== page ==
U.H. Grant. See Grant, U.H.
Uncle A male slave, usually elderly. It was used with his first name, such as Uncle Joe.
Uncle Abe or Uncle Abraham Affectionate nicknames for President Abraham Lincoln. During his second presidential race in 1864, a popular book of quotations was Lincolniana; or, The Humors of Uncle Abe.
Uncle Billy A personal nickname given by his soldiers to Union Major General W.T.Sherman. He liked the name and continued to use it himself after the war, as in his speech on August 11, 1880, to Union veterans, in which he said “every soldier here today knows that Uncle Billy loves him as his own flesh and blood.” The men also called him “Old Billy” or just “Billy.” See also Billy.
Uncle Dick The nickname for Union Major General Richard J.Oglesby. He had been in the Mexican War and California Gold Rush before joining the Union army to lead divisions of the Army of the Tennessee. In 1862, he was wounded at Corinth, Mississippi. Oglesby, who was noted for his pleasant personality and keen wit, was later elected governor of Illinois and then a U.S.Senator.
Uncle George The nickname for Union Major General George Crook. He fought at Antietam in 1862 and in campaigns in Tennessee and the Shenandoah. Captured in 1865 in Maryland, he was later exchanged and commanded the cavalry of the Army of the Potomac. Four years before the war, Crook had survived a poisoned arrow taken while fighting Indians; he returned to Indian fighting after the war and achieved more success than any other former Union soldier, including George Armstrong Custer. The Indians called him “Gray Fox.”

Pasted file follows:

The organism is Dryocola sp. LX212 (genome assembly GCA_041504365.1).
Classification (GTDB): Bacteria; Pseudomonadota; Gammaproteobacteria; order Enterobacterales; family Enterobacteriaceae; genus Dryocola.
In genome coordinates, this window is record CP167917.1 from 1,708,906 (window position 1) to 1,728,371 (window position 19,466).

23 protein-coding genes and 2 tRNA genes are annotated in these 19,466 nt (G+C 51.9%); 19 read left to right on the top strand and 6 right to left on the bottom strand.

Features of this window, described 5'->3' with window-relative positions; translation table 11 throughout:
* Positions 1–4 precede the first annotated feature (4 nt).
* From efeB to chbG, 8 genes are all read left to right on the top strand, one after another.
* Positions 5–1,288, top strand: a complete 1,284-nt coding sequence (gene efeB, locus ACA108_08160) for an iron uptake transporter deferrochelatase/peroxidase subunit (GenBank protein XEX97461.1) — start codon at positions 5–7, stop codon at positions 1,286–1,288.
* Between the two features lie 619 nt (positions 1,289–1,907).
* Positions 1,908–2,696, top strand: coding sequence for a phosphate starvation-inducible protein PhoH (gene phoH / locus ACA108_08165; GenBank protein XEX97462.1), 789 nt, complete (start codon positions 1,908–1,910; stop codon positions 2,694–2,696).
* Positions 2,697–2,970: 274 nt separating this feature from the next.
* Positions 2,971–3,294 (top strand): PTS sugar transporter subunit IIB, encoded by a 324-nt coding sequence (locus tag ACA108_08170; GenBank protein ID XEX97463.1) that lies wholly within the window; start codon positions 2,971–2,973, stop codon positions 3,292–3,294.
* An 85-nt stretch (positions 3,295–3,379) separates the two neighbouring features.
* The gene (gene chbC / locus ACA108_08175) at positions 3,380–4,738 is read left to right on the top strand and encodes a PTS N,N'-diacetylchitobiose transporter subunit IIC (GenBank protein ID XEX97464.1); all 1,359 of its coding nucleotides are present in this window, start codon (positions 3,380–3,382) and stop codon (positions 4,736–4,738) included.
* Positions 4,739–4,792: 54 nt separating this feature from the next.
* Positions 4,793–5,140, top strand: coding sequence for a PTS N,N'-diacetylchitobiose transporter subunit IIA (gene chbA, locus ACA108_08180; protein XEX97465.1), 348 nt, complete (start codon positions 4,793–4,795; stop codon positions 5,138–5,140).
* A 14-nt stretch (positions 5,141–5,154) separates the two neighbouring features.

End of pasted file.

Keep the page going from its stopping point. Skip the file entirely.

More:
Uncle Gideon A nickname for Gideon Welles, President Abraham Lincoln’s secretary of the navy, who took the office at the age of 60. A former Democrat, Gideon had previously published the Hartford Times of Connecticut, and Lincoln enjoyed teasing him for not knowing a ship’s bow from its stern. See also “Father Neptune.”
Uncle Joe An affectionate nickname for Confederate General Joseph E.Johnston. See “The Yellow Rose of Texas.”